The reason that games are good for those with autism is multi-layered.
The first reason is that a game delivers the player a simplified version of the real world. It removes much of the complexity to get you engaged quickly. There are no intricate systems like language and the social interactions around them that you need to learn first to be able to play the game.
Secondly, a game requires you to give it your full attention, to concentrate only on it. That comes naturally to those with autism, with their predisposition for intense interest. And the reward for this complete attention to the game is that you are given instant feedback in a clear and understandable package.
Thirdly, if designed well, a game is intuitive. This relates to the simplified version of the real world. Those with autism still have the same basic innate tools as everyone else, just theirs aren’t available in the same way as everyone else’s might be. And a well-designed game still allows them to intuitively use those skills and perhaps even better than they could in the real world.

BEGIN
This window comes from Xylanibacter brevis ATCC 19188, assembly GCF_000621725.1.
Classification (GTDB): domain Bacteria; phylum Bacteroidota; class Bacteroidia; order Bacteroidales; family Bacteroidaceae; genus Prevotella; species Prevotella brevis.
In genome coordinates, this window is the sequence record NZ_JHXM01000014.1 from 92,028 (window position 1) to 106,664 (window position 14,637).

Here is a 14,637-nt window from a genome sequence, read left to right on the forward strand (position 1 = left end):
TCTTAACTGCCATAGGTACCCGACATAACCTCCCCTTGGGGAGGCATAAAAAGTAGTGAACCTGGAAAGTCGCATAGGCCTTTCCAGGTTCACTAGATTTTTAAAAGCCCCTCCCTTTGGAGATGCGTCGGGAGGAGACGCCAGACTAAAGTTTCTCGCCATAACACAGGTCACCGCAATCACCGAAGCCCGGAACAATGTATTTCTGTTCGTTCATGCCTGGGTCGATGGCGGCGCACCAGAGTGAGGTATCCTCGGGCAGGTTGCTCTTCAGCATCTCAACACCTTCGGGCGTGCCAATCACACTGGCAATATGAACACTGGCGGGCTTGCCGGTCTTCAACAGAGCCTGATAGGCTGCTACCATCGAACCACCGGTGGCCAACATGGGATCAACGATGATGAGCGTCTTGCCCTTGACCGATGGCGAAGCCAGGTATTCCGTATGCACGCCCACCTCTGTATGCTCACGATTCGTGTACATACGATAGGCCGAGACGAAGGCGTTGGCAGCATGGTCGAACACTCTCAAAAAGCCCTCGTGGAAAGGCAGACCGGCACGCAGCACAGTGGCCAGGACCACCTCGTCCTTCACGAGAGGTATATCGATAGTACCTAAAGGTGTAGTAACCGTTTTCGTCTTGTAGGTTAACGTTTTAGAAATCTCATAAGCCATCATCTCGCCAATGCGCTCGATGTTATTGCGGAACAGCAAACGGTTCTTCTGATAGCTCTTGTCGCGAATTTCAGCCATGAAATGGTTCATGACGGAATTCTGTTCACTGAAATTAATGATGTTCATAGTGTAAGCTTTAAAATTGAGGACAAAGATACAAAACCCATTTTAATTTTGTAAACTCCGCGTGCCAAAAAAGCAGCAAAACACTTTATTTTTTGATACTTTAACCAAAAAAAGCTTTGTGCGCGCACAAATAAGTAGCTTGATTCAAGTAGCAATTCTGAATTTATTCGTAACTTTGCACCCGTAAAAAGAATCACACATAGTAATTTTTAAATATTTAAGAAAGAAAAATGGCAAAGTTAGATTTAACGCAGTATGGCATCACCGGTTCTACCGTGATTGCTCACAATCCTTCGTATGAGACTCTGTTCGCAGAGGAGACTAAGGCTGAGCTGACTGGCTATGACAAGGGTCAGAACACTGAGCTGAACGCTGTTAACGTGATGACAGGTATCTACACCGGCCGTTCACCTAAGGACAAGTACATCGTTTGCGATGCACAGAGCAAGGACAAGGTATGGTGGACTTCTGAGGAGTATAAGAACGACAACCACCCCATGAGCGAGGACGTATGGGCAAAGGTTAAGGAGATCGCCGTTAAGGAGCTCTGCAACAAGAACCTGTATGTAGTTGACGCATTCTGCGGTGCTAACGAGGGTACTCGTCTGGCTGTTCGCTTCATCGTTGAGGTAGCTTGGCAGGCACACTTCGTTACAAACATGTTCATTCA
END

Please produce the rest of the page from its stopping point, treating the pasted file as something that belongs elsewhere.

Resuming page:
Fourth, in a simplified virtual world, communication and social skills, or the lack thereof, are no longer a barrier to experiencing that world. The game is non-judgemental, it teaches you basic skills, which you slowly improve upon. It doesn’t require you empathize or sympathize with it from the start and verbalize those feelings, but it can teach you those things incrementally, in an orderly narrative. Especially those games with strong stories, like “Brothers – A tale of two sons” or “Journey” on the PlayStation are exceptional at this.
Fifth, what games excel at are giving the player a sense of agency and empowerment. You are the main character and you need to complete these quests. For those with autism, they often have a sensation of inability, the helplessness that leads to anxiety, stress, and anger. To feel empowered in a safe environment is very liberating and can open a gateway for you to engage with them.